“This year the PWC analysis yields a required continual annual reduction in global carbon intensity of 5.1%, up from 4.8% last year. This is not good news but … the reductions achieved between 2004 & 2007 at least paralleled their suggested decarbonisation course. So when more folk come on board to address emission cuts, when denialists are at last treated as pariahs, then [their] graph can surely be steepened and brought back on course.”

Back to PwC: On p.8 they consider shale gas and conclude that it is not a solution, despite its short-term advantages, and may contribute to the problem:

The boom of shale gas in the United States that has helped push down emissions there has sparked a debate on the use of gas as a transition fuel to a low carbon economy. The development and widespread deployment of fracking technology in the US has lowered the price of natural gas and resulted in a fall in greenhouse gas emissions as it displaces coal in power generation (although some analysts have raised questions around the lifecycle emissions of shale gas). Despite concerns about the possible environmental impacts of fracking, a world-wide hunt for unconventional gas reserves had already begun – China, India, Canada, Mexico, Australia, Russia and Saudi Arabia are all known to have significant reserves.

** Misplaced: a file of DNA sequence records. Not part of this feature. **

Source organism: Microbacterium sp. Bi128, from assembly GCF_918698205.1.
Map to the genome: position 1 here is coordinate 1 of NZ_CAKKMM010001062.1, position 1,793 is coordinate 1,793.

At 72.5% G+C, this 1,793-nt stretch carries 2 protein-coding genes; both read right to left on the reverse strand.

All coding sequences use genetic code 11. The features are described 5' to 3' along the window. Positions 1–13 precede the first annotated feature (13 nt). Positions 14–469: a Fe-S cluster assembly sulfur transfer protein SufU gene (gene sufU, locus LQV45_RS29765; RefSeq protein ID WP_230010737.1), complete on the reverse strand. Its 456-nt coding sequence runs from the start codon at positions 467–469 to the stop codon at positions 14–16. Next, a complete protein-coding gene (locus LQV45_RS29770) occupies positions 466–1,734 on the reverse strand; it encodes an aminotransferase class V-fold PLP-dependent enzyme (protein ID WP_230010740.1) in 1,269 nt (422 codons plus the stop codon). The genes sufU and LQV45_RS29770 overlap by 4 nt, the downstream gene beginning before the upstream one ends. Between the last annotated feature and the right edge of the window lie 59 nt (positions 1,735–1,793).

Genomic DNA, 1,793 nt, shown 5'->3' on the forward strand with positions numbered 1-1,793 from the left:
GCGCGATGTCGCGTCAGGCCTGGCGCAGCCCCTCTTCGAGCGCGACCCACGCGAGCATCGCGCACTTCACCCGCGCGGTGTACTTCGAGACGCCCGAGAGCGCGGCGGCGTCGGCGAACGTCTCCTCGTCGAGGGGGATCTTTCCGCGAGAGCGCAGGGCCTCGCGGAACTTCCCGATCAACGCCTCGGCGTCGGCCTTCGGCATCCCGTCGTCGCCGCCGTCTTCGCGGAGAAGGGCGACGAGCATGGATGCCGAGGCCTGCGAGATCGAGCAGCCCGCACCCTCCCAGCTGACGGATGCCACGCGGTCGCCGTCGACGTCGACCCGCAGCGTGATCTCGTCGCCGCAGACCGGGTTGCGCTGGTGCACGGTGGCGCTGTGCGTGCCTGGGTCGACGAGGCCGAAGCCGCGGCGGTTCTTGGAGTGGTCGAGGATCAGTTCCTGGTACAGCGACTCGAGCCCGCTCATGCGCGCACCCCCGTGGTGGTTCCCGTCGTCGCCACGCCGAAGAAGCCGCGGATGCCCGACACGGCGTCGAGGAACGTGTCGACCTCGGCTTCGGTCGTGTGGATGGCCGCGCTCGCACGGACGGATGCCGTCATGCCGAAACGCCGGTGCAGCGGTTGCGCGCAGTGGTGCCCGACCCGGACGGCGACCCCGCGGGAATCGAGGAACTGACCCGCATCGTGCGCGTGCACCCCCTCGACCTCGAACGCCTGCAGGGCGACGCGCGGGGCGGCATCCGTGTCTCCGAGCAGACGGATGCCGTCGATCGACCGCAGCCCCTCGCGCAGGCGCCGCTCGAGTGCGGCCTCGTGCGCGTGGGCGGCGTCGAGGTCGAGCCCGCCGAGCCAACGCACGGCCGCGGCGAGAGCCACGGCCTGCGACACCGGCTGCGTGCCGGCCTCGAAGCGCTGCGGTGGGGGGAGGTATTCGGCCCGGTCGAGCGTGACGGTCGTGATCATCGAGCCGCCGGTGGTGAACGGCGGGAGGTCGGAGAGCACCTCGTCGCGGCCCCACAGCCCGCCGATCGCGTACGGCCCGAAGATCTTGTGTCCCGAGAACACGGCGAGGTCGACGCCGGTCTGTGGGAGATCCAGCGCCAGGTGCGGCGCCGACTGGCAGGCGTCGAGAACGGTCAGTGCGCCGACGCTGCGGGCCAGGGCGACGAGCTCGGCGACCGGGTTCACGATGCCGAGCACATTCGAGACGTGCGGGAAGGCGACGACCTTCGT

Gas may buy some time much needed by the global climate system and help limit emissions growth – displacing coal with gas in power generation roughly halves carbon emissions. But low gas prices may also reduce the incentive for investment in lower-carbon nuclear power and renewable energy. … A shift to gas away from oil and coal can provide temporary respite, a necessary but not sufficient move to the low carbon challenge. At the same time, an over-reliance on gas, particularly in emerging economies expecting high energy demand growth, could lock in the dependence on fossil fuel.

Their text ends thus:

Increasing degrees of risk

Regardless of the outcomes at the UN climate change summit in Doha this year, one thing is clear. Governments and businesses can no longer assume that a 2°C warming world is the default scenario. Any investment in long-term assets or infrastructure, particularly in coastal or low-lying regions, needs to address more pessimistic scenarios. Sectors dependent on food, water, energy or ecosystem services need to scrutinise the resilience and viability of their supply chains. More carbon intensive sectors need to anticipate more invasive regulation and the possibility of stranded assets. And governments’ support for vulnerable communities needs to consider more drastic actions.